Modulation of Endothelial Cell Responses by Different TGFβ Isoforms and Oxygen Levels and Their Potential Impact on Angiogenesis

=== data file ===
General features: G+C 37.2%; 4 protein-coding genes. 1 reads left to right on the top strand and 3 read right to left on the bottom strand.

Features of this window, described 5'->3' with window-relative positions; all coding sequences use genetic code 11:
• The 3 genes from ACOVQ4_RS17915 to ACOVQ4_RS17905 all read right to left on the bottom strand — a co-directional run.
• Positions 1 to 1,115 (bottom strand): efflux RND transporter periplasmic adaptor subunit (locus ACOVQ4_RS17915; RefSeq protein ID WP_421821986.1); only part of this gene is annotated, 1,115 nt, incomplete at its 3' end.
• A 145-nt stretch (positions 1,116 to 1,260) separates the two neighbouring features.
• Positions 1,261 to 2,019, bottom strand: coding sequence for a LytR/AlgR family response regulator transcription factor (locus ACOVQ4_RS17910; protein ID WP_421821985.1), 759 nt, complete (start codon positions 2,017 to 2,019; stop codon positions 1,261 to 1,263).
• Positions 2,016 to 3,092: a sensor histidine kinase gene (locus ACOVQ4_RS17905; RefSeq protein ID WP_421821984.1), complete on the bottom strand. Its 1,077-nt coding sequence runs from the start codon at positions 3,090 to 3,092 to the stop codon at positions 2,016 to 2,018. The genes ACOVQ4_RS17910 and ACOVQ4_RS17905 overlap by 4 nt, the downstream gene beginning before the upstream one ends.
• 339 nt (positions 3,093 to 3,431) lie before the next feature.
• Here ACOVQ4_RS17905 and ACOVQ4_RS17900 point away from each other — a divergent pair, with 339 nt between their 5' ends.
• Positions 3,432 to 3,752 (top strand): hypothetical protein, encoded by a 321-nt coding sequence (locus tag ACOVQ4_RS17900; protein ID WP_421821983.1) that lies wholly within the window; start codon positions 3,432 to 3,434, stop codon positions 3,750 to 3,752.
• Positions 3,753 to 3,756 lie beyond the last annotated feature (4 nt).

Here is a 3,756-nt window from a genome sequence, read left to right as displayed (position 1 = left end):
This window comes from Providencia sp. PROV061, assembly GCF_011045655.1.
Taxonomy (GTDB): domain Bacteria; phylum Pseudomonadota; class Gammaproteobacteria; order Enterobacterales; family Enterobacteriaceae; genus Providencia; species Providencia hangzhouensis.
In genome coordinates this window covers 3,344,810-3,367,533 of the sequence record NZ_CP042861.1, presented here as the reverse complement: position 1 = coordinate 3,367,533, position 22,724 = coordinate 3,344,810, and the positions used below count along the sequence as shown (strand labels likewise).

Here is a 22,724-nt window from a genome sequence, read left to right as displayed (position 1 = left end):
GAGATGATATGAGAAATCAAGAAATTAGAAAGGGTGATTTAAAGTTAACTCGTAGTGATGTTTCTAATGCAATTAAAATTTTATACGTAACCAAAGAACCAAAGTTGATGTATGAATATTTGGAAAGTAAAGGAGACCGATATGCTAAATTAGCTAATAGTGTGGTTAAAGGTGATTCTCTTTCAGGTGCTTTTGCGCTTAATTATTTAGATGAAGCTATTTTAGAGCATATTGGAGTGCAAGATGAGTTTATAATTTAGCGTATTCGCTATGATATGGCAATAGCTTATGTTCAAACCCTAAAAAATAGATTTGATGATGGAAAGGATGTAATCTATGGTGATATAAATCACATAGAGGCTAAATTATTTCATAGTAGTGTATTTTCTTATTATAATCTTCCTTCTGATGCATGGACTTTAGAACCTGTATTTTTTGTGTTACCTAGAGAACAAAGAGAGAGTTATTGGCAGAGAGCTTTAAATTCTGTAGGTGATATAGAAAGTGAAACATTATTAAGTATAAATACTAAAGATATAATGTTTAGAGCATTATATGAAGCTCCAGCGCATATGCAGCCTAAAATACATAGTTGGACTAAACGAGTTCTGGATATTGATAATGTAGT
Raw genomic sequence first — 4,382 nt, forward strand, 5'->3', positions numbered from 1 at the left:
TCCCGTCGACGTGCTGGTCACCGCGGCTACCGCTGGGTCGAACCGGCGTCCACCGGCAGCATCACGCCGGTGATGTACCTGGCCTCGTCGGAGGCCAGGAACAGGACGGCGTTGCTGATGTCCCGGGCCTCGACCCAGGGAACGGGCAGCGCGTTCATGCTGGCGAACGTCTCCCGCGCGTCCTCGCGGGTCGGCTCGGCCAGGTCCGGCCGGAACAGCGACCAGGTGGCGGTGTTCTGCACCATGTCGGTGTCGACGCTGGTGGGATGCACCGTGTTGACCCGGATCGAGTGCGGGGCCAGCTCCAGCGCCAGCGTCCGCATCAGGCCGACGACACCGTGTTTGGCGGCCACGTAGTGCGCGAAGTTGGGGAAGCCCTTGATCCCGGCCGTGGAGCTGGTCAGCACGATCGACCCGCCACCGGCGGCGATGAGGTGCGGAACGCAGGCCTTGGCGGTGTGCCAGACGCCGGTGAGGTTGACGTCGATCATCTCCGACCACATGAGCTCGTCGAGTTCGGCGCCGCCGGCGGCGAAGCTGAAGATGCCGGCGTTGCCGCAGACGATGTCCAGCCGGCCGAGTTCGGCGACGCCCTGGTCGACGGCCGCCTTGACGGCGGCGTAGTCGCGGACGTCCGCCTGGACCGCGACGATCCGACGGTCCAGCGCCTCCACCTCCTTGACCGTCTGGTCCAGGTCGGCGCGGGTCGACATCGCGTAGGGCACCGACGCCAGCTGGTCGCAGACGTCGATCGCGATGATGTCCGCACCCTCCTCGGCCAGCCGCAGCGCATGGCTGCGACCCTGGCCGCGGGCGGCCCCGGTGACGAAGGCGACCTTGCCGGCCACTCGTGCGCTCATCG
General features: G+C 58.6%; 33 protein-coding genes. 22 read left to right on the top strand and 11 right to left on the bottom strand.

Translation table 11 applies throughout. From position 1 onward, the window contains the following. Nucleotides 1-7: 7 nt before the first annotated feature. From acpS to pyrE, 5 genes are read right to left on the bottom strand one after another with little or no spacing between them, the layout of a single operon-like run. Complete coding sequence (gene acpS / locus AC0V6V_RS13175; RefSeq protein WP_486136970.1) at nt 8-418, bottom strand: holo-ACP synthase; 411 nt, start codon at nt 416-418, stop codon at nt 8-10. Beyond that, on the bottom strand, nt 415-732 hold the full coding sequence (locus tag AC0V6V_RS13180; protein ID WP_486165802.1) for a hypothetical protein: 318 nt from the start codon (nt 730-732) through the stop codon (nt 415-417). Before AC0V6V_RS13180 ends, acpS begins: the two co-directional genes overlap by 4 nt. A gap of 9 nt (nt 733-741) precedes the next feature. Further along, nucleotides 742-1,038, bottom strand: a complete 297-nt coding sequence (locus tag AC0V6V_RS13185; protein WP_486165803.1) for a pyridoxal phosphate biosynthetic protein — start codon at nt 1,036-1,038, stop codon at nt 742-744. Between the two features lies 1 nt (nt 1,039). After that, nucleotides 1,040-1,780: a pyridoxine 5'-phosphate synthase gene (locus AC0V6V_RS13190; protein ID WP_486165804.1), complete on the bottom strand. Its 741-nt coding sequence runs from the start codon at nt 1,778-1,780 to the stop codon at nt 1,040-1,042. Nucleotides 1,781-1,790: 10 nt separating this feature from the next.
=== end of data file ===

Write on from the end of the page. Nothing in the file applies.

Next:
Angiogenesis is vital for both normal tissue homeostasis and tumor progression via tumor angiogenesis. This process is regulated by many factors including VEGF, TGFβ and oxygen levels. All of these factors are present in the tumor microenviroment, suggesting they might interact to govern tumor angiogenesis. Endothelial to Mesenchymal Transition (EnMT) may also play a role in angiogenesis because some of the same factors also regulate this process. In this study, it was first confirmed that TGFβ treatment with either isoform 1 or 2 at a 5 ng/mL dose preferentially activates SMAD2 and not SMAD1, the effector proteins of the TGFβ pathway, under normal or low oxygen conditions. This suggests that high doses of either isoform favor the TGFβRII/ALK5 pathway. Next it was determined how activation of this pathway affected protein levels of endothelial cell and EnMT markers. It was found that TGFβ treatment increased the levels of a key EnMT-associated transcription factor, Snail, and decreased the levels of the adhesion protein, VE-cadherin. This response was consistent with an EnMT response. Lastly, it was determined how changes in these factors affected the angiogenic response of the bovine aortic endothelial cell line under study. It was found that treatment with either isoform of TGFβ in both oxygen conditions inhibited endothelial cell migration and cord formation, suggesting that TGFβ induced EnMT-like changes might not necessarily reflect the migratory and invasive components of an angiogenic response. More studies are necessary to establish the role of Snail in angiogenic response to TGFβ.